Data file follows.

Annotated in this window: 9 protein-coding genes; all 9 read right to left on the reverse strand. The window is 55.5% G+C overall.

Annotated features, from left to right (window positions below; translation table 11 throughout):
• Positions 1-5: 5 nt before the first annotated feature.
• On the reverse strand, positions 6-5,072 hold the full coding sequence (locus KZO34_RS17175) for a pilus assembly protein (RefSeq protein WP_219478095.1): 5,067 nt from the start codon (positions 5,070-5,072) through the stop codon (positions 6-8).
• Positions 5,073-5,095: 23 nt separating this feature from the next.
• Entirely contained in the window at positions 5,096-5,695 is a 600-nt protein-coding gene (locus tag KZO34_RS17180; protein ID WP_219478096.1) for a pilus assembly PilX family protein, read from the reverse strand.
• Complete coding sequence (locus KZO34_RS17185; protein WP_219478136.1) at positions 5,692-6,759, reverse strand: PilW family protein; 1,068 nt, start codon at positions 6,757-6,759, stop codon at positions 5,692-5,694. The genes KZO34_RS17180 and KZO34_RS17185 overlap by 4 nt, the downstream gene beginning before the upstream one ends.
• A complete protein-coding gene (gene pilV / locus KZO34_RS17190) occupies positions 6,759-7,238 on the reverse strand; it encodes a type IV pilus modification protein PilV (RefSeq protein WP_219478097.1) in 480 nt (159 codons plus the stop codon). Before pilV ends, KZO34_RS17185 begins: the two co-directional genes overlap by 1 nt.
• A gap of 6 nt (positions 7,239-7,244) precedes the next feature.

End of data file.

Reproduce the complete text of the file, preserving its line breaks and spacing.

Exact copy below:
Annotated in this window: 9 protein-coding genes; all 9 read right to left on the reverse strand. The window is 55.5% G+C overall.

Annotated features, from left to right (window positions below; translation table 11 throughout):
• Positions 1-5: 5 nt before the first annotated feature.
• On the reverse strand, positions 6-5,072 hold the full coding sequence (locus KZO34_RS17175) for a pilus assembly protein (RefSeq protein WP_219478095.1): 5,067 nt from the start codon (positions 5,070-5,072) through the stop codon (positions 6-8).
• Positions 5,073-5,095: 23 nt separating this feature from the next.
• Entirely contained in the window at positions 5,096-5,695 is a 600-nt protein-coding gene (locus tag KZO34_RS17180; protein ID WP_219478096.1) for a pilus assembly PilX family protein, read from the reverse strand.
• Complete coding sequence (locus KZO34_RS17185; protein WP_219478136.1) at positions 5,692-6,759, reverse strand: PilW family protein; 1,068 nt, start codon at positions 6,757-6,759, stop codon at positions 5,692-5,694. The genes KZO34_RS17180 and KZO34_RS17185 overlap by 4 nt, the downstream gene beginning before the upstream one ends.
• A complete protein-coding gene (gene pilV / locus KZO34_RS17190) occupies positions 6,759-7,238 on the reverse strand; it encodes a type IV pilus modification protein PilV (RefSeq protein WP_219478097.1) in 480 nt (159 codons plus the stop codon). Before pilV ends, KZO34_RS17185 begins: the two co-directional genes overlap by 1 nt.
• A gap of 6 nt (positions 7,239-7,244) precedes the next feature.